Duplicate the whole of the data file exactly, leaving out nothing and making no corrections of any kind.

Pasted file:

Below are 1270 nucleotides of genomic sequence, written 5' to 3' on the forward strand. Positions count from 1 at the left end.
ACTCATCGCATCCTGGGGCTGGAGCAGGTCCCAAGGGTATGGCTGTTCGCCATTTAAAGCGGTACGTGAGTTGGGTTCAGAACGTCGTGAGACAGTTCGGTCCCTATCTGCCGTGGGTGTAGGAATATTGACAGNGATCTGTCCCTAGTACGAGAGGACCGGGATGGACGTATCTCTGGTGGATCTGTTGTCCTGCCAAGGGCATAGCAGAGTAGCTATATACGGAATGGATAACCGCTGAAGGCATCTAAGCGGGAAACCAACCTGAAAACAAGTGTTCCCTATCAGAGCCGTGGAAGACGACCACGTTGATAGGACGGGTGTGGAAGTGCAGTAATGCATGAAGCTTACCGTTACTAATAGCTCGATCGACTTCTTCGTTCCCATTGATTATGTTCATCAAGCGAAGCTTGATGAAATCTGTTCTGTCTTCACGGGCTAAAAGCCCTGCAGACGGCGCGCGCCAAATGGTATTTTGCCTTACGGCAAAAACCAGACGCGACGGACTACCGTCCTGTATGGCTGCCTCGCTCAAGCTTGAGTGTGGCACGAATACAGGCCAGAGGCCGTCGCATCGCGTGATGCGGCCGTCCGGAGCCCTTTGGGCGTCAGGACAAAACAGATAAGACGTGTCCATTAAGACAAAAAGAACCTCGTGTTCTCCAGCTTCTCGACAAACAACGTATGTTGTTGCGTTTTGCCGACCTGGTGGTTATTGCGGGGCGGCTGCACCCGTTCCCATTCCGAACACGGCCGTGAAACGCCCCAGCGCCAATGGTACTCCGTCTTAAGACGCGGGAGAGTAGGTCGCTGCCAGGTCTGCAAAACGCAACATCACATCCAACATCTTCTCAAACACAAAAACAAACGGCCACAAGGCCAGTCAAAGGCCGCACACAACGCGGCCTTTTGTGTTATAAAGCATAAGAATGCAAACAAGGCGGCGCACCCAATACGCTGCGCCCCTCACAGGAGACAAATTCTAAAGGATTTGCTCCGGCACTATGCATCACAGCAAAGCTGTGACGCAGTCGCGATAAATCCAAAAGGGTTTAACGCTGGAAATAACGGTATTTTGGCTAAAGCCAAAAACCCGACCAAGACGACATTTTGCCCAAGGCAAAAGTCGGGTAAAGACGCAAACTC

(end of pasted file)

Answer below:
Below are 1270 nucleotides of genomic sequence, written 5' to 3' on the forward strand. Positions count from 1 at the left end.
ACTCATCGCATCCTGGGGCTGGAGCAGGTCCCAAGGGTATGGCTGTTCGCCATTTAAAGCGGTACGTGAGTTGGGTTCAGAACGTCGTGAGACAGTTCGGTCCCTATCTGCCGTGGGTGTAGGAATATTGACAGNGATCTGTCCCTAGTACGAGAGGACCGGGATGGACGTATCTCTGGTGGATCTGTTGTCCTGCCAAGGGCATAGCAGAGTAGCTATATACGGAATGGATAACCGCTGAAGGCATCTAAGCGGGAAACCAACCTGAAAACAAGTGTTCCCTATCAGAGCCGTGGAAGACGACCACGTTGATAGGACGGGTGTGGAAGTGCAGTAATGCATGAAGCTTACCGTTACTAATAGCTCGATCGACTTCTTCGTTCCCATTGATTATGTTCATCAAGCGAAGCTTGATGAAATCTGTTCTGTCTTCACGGGCTAAAAGCCCTGCAGACGGCGCGCGCCAAATGGTATTTTGCCTTACGGCAAAAACCAGACGCGACGGACTACCGTCCTGTATGGCTGCCTCGCTCAAGCTTGAGTGTGGCACGAATACAGGCCAGAGGCCGTCGCATCGCGTGATGCGGCCGTCCGGAGCCCTTTGGGCGTCAGGACAAAACAGATAAGACGTGTCCATTAAGACAAAAAGAACCTCGTGTTCTCCAGCTTCTCGACAAACAACGTATGTTGTTGCGTTTTGCCGACCTGGTGGTTATTGCGGGGCGGCTGCACCCGTTCCCATTCCGAACACGGCCGTGAAACGCCCCAGCGCCAATGGTACTCCGTCTTAAGACGCGGGAGAGTAGGTCGCTGCCAGGTCTGCAAAACGCAACATCACATCCAACATCTTCTCAAACACAAAAACAAACGGCCACAAGGCCAGTCAAAGGCCGCACACAACGCGGCCTTTTGTGTTATAAAGCATAAGAATGCAAACAAGGCGGCGCACCCAATACGCTGCGCCCCTCACAGGAGACAAATTCTAAAGGATTTGCTCCGGCACTATGCATCACAGCAAAGCTGTGACGCAGTCGCGATAAATCCAAAAGGGTTTAACGCTGGAAATAACGGTATTTTGGCTAAAGCCAAAAACCCGACCAAGACGACATTTTGCCCAAGGCAAAAGTCGGGTAAAGACGCAAACTC